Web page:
"We have evidence that shows this firm made and distributed products with a variety of opportunistic pathogens," Rogers said.

In a statement, H&P Industries officials confirmed that they had been contacted by FDA about "manufacturing of products not covered by previous recalls." A company spokeswoman, Christy Maginn, would not say whether the firm will stop operations.

"At this time, they're still in discussions with FDA," Maginn said.

The cease-and-desist request follows a series of news reports about inspections at the Triad Group plant and massive recalls of alcohol prep wipes, povidone iodine prep wipes and lubricating jelly all suspected of bacterial contamination.

The alcohol wipes, which were recalled for potential contamination with the bacteria Bacillus cereus, have been blamed for several serious infections and the death of a 2-year-old boy in Houston.

The Back Story

H & P Industries, the parent company of the Triad Group, has issued a voluntary recall of all lots of providine idodine prep pads

March 19 2011
New Recall: All lots of povidine iodine prep pads manufactured by H  &  P Industries Inc.

As of March 15th
H   &  P Industries, the parent company of the Triad Group, has issued a voluntary recall of all lots of providine idodine prep pads. The notice from H  &  P stated the pads may be contaminated with "Elizabethkingia meningoseptica", an organism that has caused rare but serious infections in humans, including, pneumonia in patients on ventilators and necrotizing fasciitis, more commonly known as flesh-eating bA and meningitis in newborn infants. As noted in the press release from H & P now on the FDA's website the new recalled prep pads include povidine iodine prep pads made by H&P Industries packaged under the names Cardinal Health, Medical Specialties, VHA, Triad, Triad Plus, North Safety and Total Resources.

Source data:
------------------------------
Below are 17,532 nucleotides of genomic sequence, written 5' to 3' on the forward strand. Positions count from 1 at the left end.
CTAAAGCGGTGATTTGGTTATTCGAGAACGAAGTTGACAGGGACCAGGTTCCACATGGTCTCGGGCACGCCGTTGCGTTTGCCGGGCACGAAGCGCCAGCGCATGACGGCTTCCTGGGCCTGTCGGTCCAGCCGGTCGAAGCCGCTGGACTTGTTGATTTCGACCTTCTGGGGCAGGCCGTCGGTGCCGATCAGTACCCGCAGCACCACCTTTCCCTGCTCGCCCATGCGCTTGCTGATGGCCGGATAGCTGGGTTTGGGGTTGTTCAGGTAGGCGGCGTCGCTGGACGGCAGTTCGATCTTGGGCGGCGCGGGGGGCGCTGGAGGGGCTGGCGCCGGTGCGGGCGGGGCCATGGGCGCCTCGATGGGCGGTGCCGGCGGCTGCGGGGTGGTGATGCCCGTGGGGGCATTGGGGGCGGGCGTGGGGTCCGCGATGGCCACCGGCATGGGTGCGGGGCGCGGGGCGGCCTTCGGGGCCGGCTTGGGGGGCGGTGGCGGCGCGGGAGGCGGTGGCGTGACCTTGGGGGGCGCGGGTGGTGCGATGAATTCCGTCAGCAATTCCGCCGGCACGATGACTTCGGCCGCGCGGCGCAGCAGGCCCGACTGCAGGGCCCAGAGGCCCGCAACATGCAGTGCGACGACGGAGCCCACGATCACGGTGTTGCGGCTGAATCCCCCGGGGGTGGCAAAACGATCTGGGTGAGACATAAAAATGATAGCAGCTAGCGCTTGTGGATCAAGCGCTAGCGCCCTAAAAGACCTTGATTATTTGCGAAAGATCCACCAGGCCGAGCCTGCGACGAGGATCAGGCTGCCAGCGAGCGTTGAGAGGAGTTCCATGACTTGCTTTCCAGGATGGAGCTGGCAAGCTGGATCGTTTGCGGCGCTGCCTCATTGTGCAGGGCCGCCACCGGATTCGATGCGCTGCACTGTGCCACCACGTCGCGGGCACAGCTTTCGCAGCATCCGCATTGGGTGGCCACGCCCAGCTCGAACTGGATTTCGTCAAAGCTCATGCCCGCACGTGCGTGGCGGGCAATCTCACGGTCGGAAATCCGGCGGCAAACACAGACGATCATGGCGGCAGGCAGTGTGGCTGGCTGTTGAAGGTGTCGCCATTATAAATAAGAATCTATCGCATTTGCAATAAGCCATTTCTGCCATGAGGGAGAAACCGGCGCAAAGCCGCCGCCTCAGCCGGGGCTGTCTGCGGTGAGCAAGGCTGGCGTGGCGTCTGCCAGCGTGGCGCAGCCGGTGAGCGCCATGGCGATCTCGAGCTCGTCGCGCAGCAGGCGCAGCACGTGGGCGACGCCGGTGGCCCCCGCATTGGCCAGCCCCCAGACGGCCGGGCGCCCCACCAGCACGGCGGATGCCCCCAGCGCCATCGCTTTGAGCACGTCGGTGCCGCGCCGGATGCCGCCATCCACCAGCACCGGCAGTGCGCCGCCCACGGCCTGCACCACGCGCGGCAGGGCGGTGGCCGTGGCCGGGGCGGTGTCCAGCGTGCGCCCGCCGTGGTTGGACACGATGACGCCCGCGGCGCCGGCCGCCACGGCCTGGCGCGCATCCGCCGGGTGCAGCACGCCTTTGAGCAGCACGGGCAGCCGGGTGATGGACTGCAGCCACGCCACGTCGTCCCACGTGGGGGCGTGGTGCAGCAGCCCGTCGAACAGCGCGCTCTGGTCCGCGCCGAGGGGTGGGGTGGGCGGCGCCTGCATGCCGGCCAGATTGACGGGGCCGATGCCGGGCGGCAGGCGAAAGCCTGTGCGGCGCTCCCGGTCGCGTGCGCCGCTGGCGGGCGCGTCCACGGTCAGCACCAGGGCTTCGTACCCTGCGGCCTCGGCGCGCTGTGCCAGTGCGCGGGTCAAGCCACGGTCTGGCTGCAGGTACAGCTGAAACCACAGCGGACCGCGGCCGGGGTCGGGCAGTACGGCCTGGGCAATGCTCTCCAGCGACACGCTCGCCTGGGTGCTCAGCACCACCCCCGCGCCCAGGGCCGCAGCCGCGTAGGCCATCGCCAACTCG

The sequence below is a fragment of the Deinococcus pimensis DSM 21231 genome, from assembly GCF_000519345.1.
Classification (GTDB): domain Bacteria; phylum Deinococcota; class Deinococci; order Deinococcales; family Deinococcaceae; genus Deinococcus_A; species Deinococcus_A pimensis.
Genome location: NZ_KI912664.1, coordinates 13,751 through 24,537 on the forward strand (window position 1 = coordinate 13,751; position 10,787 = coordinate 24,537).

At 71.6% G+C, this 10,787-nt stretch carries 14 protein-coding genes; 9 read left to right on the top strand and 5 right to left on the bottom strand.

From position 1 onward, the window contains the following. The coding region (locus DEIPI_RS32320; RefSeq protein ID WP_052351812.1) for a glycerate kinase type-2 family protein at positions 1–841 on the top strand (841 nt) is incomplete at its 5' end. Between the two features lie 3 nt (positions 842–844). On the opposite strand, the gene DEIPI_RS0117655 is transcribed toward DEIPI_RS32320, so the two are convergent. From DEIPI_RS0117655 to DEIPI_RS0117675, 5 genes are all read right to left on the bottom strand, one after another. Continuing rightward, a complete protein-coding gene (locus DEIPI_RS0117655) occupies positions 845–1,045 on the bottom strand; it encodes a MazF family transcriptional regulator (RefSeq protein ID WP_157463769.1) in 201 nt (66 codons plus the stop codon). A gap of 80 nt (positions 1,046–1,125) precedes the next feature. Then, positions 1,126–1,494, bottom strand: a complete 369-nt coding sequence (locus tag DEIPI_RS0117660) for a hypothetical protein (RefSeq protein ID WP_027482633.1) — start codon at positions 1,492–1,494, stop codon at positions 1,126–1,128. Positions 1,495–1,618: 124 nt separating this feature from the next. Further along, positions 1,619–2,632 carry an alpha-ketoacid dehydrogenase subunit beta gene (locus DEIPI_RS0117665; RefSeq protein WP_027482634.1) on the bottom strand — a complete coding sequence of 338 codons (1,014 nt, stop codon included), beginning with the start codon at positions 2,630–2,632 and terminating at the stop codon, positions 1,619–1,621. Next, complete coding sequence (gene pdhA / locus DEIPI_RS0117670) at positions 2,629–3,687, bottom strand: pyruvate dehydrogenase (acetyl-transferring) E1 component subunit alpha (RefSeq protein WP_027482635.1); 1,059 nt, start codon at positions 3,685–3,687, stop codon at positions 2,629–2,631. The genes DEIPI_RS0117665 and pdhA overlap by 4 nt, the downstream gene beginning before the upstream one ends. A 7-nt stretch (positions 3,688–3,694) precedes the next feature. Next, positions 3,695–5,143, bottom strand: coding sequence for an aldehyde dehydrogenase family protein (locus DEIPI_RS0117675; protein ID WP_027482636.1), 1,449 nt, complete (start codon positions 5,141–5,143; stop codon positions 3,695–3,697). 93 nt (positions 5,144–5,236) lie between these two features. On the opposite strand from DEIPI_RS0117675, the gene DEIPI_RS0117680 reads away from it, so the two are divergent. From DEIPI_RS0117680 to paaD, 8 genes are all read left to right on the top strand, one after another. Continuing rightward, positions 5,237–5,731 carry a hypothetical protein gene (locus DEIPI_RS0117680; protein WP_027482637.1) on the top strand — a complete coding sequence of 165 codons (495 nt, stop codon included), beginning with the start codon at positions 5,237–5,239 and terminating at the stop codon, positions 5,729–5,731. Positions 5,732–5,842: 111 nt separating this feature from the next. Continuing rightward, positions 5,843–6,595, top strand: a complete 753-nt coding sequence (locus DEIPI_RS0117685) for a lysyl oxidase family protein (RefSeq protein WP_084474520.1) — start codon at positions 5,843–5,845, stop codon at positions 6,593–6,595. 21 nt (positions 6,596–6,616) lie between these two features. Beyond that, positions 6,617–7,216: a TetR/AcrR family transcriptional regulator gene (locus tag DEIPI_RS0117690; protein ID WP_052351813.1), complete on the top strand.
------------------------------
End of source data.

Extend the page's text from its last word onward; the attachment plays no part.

"Agency 'very concerned' about iodine pads tainted with dangerous bacteria, official says"
See The Press Release From H & P Here

Feb 22 2011 

USA: FDA knew of problems with Triad's tainted alcohol wipes Roche said "Triad pads are distributed with several drugs including the Boniva bone-building drug and hepatitis C treatment Pegasys."

Merck said "Triad pads were distributed with Pegintron, a treatment for hepatitis C, and a related drug, Intron A, outside the U.S. Merck said drugs distributed in the U.S. aren't affected."

Merck issued a warning about the recalled pads to customers who use Pegintron (peginterferon alfa-2b) single dose RediPen and Pegintron vials for markets in Europe, Asia Pacific (excluding Japan), Latin America and Canada, and Intron A (interferon alfa-2b) Multidose RediPen and Intron A solution vials for markets in Europe, Asia Pacific (excluding Japan) and Latin America. Triad:

Off The Cuff

U.S. NEWS MARCH 29, 2011 Secrets of the System


PORTLAND, Ore.—Dr. Vishal James Makker had already operated on Ronald Johnson's spine six times in less than two years, but he had some grim news for the former machine-tool operator: X-rays showed Mr. Johnson needed a seventh surgery.

Mr. Johnson, 62 years old, says he had felt progressively worse after each operation. He told the doctor he was done with surgeries.

Dr. Makker took a second look at the X-rays and changed his tune, Mr. Johnson recalls. "Actually, you're going to be all right," he says Dr. Makker told him, adding that he had been looking at the films wrong.

At that moment, Mr. Johnson became the latest in a string of patients to grow suspicious about multiple surgeries performed on them by Dr. Makker, a handsome, 41-year-old neurosurgeon with a charming bedside manner..
Pharmalot  is a great site to read while you drink that morning cup of coffee, what a way to start the day .
Pharmalot offers ; "Commentary on the pharmaceutical industry and related litigation."
I would like to mention how grateful I am to both J  & J and Merck for bringing us Telaprevir/Boceprevir.
Although the pharmaceutical industry as a whole have their problems, I personally hope these  two drug companies remain  financially stable and continue to embark on new investigational drugs to treat HCV.
I continue to have faith in both companies and assume/pray  they will continue in their effort to find a cure for HCV.
Well, also folks we have; Achillion ACH-1625 ,   PSI-938 and PSI-7977 and other drugs making their way down the pipeline, waiting for more good news from the EASL meeting.
Thats My Bottom Line
Enjoy The Day !